Presently, all magnetic-based data storage technologies are two-dimensional (2D) restricted. Conventional data storage devices store information in the form of 0′s and 1′s and are coded by the magnetization of ~35 nanoscale magnetic grains. The magnetization of these grains is oriented in either of two possible states and depends on the media predefined magnetic anisotropy axis. In this way, the recording and reading are done in a binary fashion from a single continuous magnetic layer. Increasing the areal density of data storage is achieved by writing more bits per track and more tracks per radial distance. Therefore, all the main components (reader/writer elements and magnetic media grain size) of a hard disk drive (HDD) must scale down in order to “squeeze” more information per unit area. Tremendous progress has been made for about five decades by scaling these components down. Nonetheless, in the past decade, the longitudinal magnetic recording (LMR) technology reached a fundamental (superparamagnetic) limit for areal densities between 100–200 Gbit/in2 [1], [2].

The superparamagnetic limit occurs when thermal fluctuations in the media spontaneously switch the polarization of recorded bits within a relatively short time. This causes data loss and is an undesirable effect. The superparamagnetic limit is dependent upon the media grain size and magnetic anisotropy [3]. Hence, to defer this fundamental limit either higher anisotropy media or larger effective grain volume must be implemented. While the first requires relatively large switching magnetic field, the latter necessitates either thicker media or physical bit separation via patterning of the magnetic media.

To further increase the data storage capacity of HDDs, perpendicular magnetic recording (PMR) has been incorporated as a short-term solution. As the name suggests, bits are oriented in a perpendicular (out-of-plane) direction as opposed to the longitudinal (in-plane) direction. This enables magnetic recording on larger anisotropy magnetic media with greater grain volume [4]. As with LMR, limitations of PMR include media stability and read/write field. Since PMR is predicted to reach the superparamagnetic limit at ~1 Tbit/in2, alternate technologies are vital to advance the magnetic-based storage technology and save it from becoming a mere commodity.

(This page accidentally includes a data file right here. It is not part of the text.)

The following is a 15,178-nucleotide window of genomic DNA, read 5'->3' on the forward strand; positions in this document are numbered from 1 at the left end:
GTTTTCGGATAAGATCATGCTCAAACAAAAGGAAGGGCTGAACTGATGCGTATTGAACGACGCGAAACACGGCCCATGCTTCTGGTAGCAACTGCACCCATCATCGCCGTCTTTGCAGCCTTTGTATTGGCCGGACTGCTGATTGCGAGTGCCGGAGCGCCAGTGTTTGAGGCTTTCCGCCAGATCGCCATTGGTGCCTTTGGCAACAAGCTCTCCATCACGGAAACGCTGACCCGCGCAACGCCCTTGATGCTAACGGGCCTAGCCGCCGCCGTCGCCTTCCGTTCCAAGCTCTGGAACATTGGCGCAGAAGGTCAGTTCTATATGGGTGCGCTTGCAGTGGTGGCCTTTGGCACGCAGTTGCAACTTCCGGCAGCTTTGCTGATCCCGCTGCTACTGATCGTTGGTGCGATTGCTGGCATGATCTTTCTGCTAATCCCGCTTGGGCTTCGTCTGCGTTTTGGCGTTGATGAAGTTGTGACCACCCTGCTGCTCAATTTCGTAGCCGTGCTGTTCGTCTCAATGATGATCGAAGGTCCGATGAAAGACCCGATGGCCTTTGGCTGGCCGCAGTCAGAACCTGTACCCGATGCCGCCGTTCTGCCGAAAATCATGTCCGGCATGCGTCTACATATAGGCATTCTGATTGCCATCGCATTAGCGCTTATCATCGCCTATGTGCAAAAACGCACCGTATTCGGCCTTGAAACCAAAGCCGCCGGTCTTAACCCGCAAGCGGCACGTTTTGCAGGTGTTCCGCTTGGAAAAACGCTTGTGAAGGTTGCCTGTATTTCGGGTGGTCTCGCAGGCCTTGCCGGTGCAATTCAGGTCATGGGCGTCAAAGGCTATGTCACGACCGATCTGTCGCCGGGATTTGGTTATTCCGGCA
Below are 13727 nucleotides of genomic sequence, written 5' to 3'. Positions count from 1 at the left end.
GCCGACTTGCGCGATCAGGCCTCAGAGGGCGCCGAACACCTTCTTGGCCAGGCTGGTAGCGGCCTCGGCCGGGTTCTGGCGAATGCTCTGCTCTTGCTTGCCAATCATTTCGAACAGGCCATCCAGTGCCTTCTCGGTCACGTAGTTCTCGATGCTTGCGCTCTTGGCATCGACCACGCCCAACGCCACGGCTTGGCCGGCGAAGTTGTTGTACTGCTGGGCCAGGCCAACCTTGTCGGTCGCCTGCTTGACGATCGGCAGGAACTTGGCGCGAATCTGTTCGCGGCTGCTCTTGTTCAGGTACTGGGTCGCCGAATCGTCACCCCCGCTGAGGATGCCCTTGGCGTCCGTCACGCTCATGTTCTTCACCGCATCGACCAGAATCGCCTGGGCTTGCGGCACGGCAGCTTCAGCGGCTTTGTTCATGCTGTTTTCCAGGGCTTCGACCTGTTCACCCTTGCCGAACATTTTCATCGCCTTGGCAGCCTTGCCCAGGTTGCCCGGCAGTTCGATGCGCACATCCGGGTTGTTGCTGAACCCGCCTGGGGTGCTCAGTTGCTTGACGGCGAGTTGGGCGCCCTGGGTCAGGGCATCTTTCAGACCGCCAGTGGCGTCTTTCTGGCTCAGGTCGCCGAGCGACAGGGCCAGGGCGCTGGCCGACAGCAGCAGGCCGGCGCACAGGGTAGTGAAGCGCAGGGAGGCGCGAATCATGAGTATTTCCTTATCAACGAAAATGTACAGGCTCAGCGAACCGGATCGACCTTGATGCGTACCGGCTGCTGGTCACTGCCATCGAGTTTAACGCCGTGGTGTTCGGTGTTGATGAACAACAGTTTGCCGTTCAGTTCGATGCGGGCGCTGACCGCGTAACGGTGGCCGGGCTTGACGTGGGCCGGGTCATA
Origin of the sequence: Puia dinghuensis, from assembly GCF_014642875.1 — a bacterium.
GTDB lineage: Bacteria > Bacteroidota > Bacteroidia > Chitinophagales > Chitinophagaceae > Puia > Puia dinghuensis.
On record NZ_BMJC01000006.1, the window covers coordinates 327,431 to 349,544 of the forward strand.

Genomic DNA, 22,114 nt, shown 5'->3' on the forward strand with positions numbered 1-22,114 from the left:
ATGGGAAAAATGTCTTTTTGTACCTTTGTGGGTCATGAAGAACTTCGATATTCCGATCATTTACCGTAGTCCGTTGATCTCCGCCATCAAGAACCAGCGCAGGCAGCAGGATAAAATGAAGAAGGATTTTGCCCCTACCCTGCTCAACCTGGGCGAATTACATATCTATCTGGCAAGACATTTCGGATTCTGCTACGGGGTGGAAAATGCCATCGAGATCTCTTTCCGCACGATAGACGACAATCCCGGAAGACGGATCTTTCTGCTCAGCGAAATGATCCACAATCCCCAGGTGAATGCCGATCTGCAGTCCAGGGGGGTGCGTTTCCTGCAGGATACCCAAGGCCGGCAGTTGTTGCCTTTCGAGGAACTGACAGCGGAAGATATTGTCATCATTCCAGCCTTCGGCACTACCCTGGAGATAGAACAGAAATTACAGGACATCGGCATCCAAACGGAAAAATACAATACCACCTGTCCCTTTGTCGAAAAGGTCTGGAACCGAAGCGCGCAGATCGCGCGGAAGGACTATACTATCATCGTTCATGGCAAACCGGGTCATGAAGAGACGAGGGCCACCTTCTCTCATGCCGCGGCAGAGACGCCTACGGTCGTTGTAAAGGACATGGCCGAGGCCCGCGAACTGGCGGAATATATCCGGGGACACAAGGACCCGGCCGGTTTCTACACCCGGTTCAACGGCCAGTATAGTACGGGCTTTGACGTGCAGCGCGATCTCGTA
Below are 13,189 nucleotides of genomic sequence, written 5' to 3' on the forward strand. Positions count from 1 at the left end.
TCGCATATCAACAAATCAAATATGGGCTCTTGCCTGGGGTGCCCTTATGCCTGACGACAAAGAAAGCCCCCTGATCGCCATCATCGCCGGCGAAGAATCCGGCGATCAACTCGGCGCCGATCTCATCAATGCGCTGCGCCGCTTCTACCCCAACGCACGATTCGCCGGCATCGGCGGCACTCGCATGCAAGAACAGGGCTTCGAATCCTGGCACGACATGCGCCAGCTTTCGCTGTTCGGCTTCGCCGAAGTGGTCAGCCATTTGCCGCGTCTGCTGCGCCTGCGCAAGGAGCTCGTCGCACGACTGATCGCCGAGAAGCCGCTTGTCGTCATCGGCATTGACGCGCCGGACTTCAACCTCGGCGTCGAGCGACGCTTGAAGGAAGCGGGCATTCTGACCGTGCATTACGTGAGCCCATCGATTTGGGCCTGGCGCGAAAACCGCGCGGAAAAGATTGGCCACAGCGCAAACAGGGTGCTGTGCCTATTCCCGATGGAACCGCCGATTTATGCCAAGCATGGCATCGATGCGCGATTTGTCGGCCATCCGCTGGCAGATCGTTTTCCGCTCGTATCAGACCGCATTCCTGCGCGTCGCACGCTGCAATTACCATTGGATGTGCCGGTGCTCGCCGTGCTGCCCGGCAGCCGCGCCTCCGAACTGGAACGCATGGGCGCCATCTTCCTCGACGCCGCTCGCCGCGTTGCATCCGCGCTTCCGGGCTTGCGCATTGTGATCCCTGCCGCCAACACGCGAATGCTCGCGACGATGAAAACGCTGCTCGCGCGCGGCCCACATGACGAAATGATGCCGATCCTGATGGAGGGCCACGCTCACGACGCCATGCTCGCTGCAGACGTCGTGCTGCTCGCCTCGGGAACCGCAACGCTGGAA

The two main proposed technologies under serious consideration are heat (or energy) assisted magnetic recording (HAMR) and bit patterned media (BPM). In the case of HAMR, a hybrid recording head is used to provide both heat and magnetic energy to switch the magnetization of ultrahigh anisotropy magnetic media [5], [6]. Main obstacles for this technology include allocation of a nanoscale heat spot with sufficient energy and fabrication of suitable magnetic media with sub-5 nm grain size [7], [8]. The BPM approach can defer the superparamagnetic limit by physically patterning the magnetic media [9]. Since the media is composed of exchange-coupled magnetic grains, the effective volume of a patterned bit is attributed to the volume of the bit as opposed to the volume of a single grain within a bit. Consequently, the bit becomes resilient to thermal fluctuations and the readback signal-to-noise ratio (SNR) increases as well. For fabrication, either direct patterning of the magnetic media or deposition of the magnetic composition on prepatterned media can be employed. Issues that must be addressed to achieve this technology include the mass production of patterned disks with bit separation below 25 nm and read/write position synchronization [10]. Regardless of the implementation level of either or both technologies, they are still 2-D limited. Eventually, multilevel (ML)-3D magnetic recording may be obligatory to further advance the progression of higher density magnetic storage [11], [12].